Why I’m a Libertarian

Rightful liberty is unobstructed action according to our will within limits drawn around us by the equal rights of others. I do not add “within the law,” because law is often but the tyrant’s will, and always so when it violates the rights of the individual.

Thomas Jefferson

I am a libertarian for two simple reasons with far-reaching consequences. First, capitalism—manifested as competition in a free market economy—is the most powerful system ever devised by humans, and provides the best mechanism for fostering and sustaining widespread success. Second, I maintain that humans have a fundamental right to individual freedom without interfering in the freedom of others. Beyond these two pillars, there is little more to libertarianism than ubiquitous application of reason and a healthy attitude of skepticism.

As for capitalism, it has facilitated more advances for our species in the past three hundred years than were possible in the previous fifty thousand. Never before has a system so pervasive been so closely aligned with natural motives of humans and at the same time enabled us to so successfully harness its incredible output. Private enterprise and the free market have democratized the economics of living among others—any participant in the market can compete directly with others based purely on the value of products or services provided, without prejudice or precondition.

This step forward to a fair, decentralized and value-based economy has been of immeasurable importance in the advancement of our species. Free markets are fair because there are no immovable castes or bequeathals of “divine” power, nor are any individual parties restricted from or coerced into choosing one transaction over another. Their decentralized nature gives great flexibility and resilience, allowing new markets to emerge, valueless ones to die and misjudged ones to rebound. They will not fail simply due to a change in regime or corruption from a single bureaucracy, nor will they lend favor to the most popular despot or suppress the least popular cult. There is no one in charge; instead only goods, services, transactions and value.

Obviously our current economic systems fall short of the ideal free market, but we retain enough of the benefit to spur further progress and growth, however clumsy our path might be. Capitalism as an unbiased economic system is here to stay. Many different individual nations or subsystems may rise and fall, but the immense power and success within the principles of capitalism are too compelling to ignore. Furthermore, successful decentralized systems will always be more resilient, more productive and of a higher overall quality than their centralized counterparts, especially over great time and change. This applies equally well to economic and social systems, as is amply illustrated in the libertarian’s view of individual freedom.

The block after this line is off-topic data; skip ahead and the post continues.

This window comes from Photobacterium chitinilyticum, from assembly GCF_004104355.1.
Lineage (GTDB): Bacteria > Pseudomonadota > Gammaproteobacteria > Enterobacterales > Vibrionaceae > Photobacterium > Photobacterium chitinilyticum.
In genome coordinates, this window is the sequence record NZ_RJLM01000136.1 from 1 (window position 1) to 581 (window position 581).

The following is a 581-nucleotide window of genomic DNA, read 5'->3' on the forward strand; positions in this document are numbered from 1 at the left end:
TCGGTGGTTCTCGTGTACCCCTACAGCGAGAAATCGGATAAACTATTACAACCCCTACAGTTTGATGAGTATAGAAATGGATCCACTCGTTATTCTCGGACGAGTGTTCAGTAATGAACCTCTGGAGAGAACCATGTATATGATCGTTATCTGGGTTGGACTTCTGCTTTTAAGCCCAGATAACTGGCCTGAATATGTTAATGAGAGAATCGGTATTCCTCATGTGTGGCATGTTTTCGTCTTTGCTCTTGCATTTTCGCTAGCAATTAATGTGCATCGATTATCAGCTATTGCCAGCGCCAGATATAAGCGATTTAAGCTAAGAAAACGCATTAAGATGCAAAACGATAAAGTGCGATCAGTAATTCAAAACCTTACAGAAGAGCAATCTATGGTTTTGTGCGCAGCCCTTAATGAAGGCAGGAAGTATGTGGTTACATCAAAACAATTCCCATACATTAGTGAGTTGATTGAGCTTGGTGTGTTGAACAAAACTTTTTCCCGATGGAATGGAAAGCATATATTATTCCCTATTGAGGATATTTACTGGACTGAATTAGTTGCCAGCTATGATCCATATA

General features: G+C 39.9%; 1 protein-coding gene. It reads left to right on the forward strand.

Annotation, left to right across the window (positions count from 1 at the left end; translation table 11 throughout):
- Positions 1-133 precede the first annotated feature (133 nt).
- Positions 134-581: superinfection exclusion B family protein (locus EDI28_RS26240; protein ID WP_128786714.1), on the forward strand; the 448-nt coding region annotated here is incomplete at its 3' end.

The libertarian economic position is inextricably linked with its social tolerance. Socially, libertarians are supportive of individual rights, free social interactions and unhindered exchanges of value. Plainly: people should be free to live and manage their own lives. Humans, as individual entities in space, possess no inherent value greater than that of other humans. To argue otherwise is to posit that certain organisms of our species necessarily provide inferior total value to the universe. That is, quite simply, an unsupportable claim. It is true that some people will provide more value in various areas toward the advancement of our species, but to claim that any specific person will provide less value overall is baseless and arbitrary, not to mention defeatist—unequal treatment inevitably leads to disadvantaged actors.

Traditional systems of power and class are derived from the evolutionary path that brought our species to this point in history. But now that we live in an era where contributions to the species can be made at many levels, it is simply false to assume that we can prejudge the value of a life. The ethos of a culture is greatly affected by the freedom of its people, and the individual contributions made in a free society can have far-reaching effects beyond their face value. In general, progress will be more consistent and rapid in a culture that supports individual rights.

The single most prominent objection to absolute individual rights is the one based on some single system of morality or another. One person believes that wearing red is worthy of a death sentence and others rather fancy the color. There is simply no room for coercion and intolerance in a free society because no one person is correct about everything. As wonderful as it is to think that you personally understand the one true universal morality that will save the human species, you are wrong. Instead, there is room only for baseline moralities that respect the freedoms of others and an attitude of tolerance for everything else that doesn’t infringe on another’s fundamental rights.

These consequences certainly are far-reaching, but what does libertarianism not entail? Among many ideas not supported by libertarianism are: entitlement (“someone else should work to provide for my care”), static policy (“everything should stay the same”), centralized political power (“that guy will fix everything so I don’t have to worry about it”) and innovation by fiat (“create new technologies because I say so, regardless of the idea’s value”). Libertarians rely instead on simple trusted principles that allow the market to indicate when a certain idea has value and when an individual’s actions violate another’s rights. While everyone else bickers about how best to spend your hard-earned money, we maintain that you should be in control of your own money, your own life and your own success.

Originally published:
December 10, 2008

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